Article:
A Docker image is an executable package that includes everything needed to run an application. NSX Advanced Load Balancer for Linux server cloud is distributed as a Docker image. Therefore, having Docker installed is mandatory for Linux server cloud deployments. If deploying onto multiple hosts, repeat the applicable installation procedure on each host.

To ensure proper Controller core dumps in a container environment (running either host or bridge mode), take care that the dump path is properly set. If not, the core will not get generated. The core-pattern on the container’s host machine must be initialized prior to bringing up the Controller. The recommendation is to set it to /var/crash/core_dump-%E-%p-%t, where:

  • %E = pathname of executable with slashes(‘/’) replaced by exclamation marks (‘!’)

  • %p = PID of dumped process, as seen in the PID namespace in which the process resides

  • %t = time of dump, expressed as seconds since the Epoch, 1970-01-01 00:00:00 + 0000 (UTC)

Docker Editions

The following are the Docker editions:

  • Community Edition (CE) – This edition is suitable for individual developers and small teams exploring container-based applications.

  • Docker Enterprise Edition (EE) – This edition is suitable for enterprise development and IT teams who build, ship, and run critical business-critical applications in production at scale. The following are the different types of Docker Enterprise Edition:

      • Enterprise Edition Basic

      • Enterprise Edition Standard

      • Enterprise Edition Advanced

To understand which edition of Docker is applicable to you, see Overview of Docker Editions.

Installing Docker EE

This section explains the installation process of Docker EE for Ubuntu, RHEL, CentOS, and Oracle Linux. It is recommended to ensure the respective prerequisites are met before installing Docker EE.

Red Hat Packet Manager (RPM)-based distributions such as RHEL, use a tool called YUM that work with your repositories to manage dependencies and provide automatic updates.

Selecting a Storage Driver for a Docker

Docker supports several storage drivers using a pluggable architecture. The storage driver controls how images and containers are stored and managed on your Docker host. Docker advises a storage driver for production environments and documents their operation and merits in the Storage Drivers link.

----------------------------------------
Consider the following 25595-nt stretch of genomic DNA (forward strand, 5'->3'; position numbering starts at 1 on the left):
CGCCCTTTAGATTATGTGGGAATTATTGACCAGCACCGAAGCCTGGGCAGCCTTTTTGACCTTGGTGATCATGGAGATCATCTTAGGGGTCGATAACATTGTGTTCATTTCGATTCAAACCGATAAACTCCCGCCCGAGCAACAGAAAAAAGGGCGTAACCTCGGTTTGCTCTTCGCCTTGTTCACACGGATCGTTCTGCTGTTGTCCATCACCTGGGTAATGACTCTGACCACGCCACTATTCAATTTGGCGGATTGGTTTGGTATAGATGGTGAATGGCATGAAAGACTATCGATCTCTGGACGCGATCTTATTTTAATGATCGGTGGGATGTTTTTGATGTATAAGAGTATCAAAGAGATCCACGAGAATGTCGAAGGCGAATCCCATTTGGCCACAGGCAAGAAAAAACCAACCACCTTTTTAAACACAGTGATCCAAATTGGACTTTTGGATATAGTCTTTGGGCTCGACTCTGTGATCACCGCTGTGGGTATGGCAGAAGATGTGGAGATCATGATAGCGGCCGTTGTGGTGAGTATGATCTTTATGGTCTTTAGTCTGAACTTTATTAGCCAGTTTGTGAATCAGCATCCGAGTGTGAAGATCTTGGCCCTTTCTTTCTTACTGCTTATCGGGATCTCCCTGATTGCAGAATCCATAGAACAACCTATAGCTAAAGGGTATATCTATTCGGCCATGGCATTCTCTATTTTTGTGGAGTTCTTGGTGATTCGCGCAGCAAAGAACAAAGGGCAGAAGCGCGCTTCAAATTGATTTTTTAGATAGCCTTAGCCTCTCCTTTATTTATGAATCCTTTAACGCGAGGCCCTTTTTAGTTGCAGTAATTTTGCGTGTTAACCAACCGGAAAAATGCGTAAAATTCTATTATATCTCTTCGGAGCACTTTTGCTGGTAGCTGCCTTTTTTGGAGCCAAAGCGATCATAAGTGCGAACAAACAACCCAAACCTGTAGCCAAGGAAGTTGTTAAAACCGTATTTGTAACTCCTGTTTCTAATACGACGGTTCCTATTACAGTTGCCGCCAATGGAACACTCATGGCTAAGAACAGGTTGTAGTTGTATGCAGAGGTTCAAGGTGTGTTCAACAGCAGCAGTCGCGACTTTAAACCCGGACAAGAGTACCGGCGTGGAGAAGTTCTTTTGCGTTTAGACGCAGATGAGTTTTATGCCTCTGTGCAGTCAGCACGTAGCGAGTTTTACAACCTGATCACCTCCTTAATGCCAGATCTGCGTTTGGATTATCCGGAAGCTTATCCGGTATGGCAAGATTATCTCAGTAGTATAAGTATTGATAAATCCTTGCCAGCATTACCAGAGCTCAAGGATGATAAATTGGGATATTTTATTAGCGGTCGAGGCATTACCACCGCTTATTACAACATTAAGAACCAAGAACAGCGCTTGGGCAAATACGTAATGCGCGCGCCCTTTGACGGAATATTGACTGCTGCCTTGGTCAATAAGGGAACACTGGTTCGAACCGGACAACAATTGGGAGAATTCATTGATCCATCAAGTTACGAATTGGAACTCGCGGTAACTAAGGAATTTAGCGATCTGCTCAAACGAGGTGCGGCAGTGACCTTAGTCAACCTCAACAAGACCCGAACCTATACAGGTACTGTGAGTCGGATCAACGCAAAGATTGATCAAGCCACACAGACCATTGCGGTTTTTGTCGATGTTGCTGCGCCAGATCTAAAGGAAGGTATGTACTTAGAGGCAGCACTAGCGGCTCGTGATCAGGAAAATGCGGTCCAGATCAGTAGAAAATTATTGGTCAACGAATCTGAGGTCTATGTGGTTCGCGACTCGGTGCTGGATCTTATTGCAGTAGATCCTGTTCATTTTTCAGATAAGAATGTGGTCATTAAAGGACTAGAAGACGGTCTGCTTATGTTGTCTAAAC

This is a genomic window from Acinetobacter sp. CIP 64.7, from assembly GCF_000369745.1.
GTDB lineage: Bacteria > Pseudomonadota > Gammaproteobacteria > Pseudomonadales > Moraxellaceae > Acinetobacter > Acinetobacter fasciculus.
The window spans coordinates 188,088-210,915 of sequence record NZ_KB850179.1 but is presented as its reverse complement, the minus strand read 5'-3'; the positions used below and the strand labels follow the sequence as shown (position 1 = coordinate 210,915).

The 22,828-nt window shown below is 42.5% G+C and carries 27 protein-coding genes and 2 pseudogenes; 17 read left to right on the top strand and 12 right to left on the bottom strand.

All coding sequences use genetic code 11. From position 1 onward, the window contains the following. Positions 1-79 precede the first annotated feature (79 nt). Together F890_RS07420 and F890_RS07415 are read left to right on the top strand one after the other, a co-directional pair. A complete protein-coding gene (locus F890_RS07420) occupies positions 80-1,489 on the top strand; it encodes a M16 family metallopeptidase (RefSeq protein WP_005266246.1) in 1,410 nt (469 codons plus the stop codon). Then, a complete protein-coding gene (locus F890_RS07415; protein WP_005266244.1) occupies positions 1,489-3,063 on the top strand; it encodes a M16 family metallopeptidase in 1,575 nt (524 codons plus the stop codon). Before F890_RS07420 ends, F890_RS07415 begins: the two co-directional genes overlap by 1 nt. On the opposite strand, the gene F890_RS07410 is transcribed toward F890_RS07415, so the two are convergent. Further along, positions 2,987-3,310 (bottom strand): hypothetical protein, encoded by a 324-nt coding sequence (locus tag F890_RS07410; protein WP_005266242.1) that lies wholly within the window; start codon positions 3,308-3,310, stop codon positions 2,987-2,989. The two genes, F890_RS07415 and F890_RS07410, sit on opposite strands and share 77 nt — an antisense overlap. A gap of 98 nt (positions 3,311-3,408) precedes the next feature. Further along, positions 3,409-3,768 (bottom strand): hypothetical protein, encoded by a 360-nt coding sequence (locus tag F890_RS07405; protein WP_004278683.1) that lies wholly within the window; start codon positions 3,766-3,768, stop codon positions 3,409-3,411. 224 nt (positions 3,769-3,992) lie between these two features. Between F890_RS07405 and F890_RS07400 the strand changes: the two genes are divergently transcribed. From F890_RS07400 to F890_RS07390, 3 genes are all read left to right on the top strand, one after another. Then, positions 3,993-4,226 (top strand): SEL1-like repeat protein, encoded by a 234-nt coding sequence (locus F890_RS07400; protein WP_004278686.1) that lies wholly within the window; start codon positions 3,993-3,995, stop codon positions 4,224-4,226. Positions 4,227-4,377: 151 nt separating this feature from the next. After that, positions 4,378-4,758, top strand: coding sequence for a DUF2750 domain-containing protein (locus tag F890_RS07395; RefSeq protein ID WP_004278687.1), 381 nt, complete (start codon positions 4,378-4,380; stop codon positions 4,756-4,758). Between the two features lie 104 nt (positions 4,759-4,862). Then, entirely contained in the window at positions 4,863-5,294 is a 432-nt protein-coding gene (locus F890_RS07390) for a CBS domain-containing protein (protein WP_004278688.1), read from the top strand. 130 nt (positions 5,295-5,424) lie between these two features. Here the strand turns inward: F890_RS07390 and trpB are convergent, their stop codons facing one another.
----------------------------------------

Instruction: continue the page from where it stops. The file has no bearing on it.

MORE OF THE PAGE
For detailed information, see Supported Storage Drivers per Linux Distribution.

Device Mapper

Device Mapper is a kernel-based framework that underpins many advanced volume management technologies on Linux. A devicemapper storage driver is mandatory if you use Docker EE on RHEL, CentOS, or Oracle Linux. It is also supported on Docker CE running on CentOS, Fedora, Ubuntu, or Debian. Docker recommends that a device mapper be configured in direct-lvm-mode for production.

For detailed information, see Device Mapper Driver.

AUFS Overlay

For Docker CE, AUFS is supported on Ubuntu, and it is a default storage driver for Ubuntu. If your Linux kernel is version 4.7 or higher, and you use Docker CE, you need to use overlay2.

AUFS cannot use aufs, btrfs, or ecryptfs as a backing filesystems. This means that the filesystem which contains /var/lib/docker/aufs cannot be one of these file system types.

devicemapper is not recommended for Ubuntu. You can use overlay2, if supported or AUFS.

For detailed information on AUFS Overlay, see:

Verifying Docker Installation and Version

Specify the docker versioncommand to confirm the appropriate version is installed and running, for instance, if the version is 1.8.1, the following is the CLI command to be used:

docker version
Version: 1.8.1
API version: 1.20
Go version: go1.4.2
Git commit: d12ea79
Built: Thu Aug 13 02:35:49 UTC 2015
OS/Arch: linux/amd64
Version: 1.8.1
API version: 1.20
Go version: go1.4.2
Git commit: d12ea79
Built: Thu Aug 13 02:35:49 UTC 2015
OS/Arch: linux/amd64

Docker local storage can be given at docker daemon start. If you do not specify storage at docker daemon start, docker picks up the default local storage based on underlying storage driver. For devicemapper - /var/lib/docker..etc., NSX Advanced Load Balancer adds the requirement of 18 GB for running NSX Advanced Load Balancer containers.